How Religion Is Defined


Religious/spiritual belief systems and practices adapt as people’s needs change. They evolve within a culture and often across cultures and early human species as well, sometimes at a faster pace than other social institutions such as law and economics but more frequently at a slower pace mixing existing features with new ones.

As the semantic range of what is said to be a religion has expanded, so too have questions about how it is best defined. In particular, some scholars (especially those influenced by Foucauldian or post-colonial theory) have argued that the concept of religion is itself deeply implicated in western statism and imperialism and that it is inappropriate to critique individual beliefs and behaviors or other practices that self-describe as religious.

Others, however, have taken a more cautious approach to the definition of religion, seeking to delimit it in a way that is not merely arbitrary but that is informed by a variety of scholarly disciplines, most notably anthropology, history, philosophy, and religious studies. This approach has tended to focus on the use of rituals and rules that have an ethical dimension in defining what is considered sacred or moral.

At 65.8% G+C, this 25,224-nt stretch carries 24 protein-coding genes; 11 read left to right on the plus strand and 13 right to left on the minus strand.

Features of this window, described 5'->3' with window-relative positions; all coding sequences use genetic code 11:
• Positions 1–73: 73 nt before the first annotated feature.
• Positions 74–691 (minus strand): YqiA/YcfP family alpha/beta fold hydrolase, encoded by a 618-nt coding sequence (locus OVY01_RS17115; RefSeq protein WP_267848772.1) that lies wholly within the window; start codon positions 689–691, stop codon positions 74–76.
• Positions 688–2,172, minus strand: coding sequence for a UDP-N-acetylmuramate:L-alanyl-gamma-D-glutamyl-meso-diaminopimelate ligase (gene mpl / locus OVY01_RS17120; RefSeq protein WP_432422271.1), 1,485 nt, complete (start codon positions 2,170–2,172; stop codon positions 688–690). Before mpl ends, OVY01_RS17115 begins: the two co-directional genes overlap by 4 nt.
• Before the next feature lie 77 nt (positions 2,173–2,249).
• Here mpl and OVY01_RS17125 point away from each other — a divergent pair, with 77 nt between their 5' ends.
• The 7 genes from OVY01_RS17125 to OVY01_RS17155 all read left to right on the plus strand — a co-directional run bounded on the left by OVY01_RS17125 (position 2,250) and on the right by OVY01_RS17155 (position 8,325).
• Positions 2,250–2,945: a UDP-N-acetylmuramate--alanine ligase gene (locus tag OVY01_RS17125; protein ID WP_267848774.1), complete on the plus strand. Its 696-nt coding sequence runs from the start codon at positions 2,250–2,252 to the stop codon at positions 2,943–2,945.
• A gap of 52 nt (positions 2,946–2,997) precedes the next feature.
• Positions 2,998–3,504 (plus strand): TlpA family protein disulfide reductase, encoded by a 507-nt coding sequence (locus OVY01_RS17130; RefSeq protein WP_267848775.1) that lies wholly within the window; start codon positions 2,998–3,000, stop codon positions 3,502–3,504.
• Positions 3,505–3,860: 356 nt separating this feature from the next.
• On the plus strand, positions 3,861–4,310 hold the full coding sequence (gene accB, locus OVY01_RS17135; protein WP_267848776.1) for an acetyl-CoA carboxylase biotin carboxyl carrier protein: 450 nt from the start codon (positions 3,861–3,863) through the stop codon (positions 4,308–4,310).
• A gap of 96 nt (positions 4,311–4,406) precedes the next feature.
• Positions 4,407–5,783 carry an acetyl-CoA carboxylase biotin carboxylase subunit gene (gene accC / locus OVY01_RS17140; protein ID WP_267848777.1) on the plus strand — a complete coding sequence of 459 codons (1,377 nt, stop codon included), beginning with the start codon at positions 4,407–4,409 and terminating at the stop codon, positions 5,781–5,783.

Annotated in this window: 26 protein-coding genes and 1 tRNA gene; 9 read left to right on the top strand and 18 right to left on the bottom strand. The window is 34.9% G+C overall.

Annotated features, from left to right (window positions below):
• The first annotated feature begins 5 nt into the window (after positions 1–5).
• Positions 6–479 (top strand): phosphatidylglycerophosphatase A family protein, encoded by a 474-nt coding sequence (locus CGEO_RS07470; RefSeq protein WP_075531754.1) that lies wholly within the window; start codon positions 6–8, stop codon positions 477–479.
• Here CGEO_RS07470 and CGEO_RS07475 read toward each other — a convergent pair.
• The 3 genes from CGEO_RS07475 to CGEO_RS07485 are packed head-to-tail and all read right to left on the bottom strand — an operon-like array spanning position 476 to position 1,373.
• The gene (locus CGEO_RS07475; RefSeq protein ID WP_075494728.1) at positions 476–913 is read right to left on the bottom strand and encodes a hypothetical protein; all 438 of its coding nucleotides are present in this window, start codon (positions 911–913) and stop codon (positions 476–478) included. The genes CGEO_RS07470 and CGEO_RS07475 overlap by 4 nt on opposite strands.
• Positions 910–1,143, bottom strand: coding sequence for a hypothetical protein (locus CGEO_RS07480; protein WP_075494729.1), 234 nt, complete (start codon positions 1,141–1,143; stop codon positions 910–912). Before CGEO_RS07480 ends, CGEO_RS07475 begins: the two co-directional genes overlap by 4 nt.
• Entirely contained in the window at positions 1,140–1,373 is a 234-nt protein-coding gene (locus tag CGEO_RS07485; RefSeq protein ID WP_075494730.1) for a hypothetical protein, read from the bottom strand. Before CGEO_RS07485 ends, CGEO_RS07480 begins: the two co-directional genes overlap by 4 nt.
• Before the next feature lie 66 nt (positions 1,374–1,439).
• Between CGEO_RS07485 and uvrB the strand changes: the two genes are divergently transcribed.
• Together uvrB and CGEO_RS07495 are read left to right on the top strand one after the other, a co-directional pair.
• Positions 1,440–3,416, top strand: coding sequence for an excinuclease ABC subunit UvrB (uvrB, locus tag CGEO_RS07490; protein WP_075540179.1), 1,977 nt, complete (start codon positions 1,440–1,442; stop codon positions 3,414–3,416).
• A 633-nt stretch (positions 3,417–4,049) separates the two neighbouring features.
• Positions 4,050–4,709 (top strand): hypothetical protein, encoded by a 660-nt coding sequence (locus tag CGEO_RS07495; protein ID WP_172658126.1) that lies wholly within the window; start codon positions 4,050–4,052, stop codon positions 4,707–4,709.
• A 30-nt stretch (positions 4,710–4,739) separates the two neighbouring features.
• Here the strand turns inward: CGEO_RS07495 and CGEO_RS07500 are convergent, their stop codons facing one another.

The most comprehensive and widely used definition of religion is that of American anthropologist Clifford Geertz, who argues that a religion is “a system of signs that establishes powerful, pervasive moods and motivations by clothing conceptions of a general order of existence in such an aura of factuality that they become irresistible to men.” This functional definition drops the substantive element and instead defines religion as whatever systems of belief and practice bring together people into moral communities whether or not those systems involve belief in unusual realities.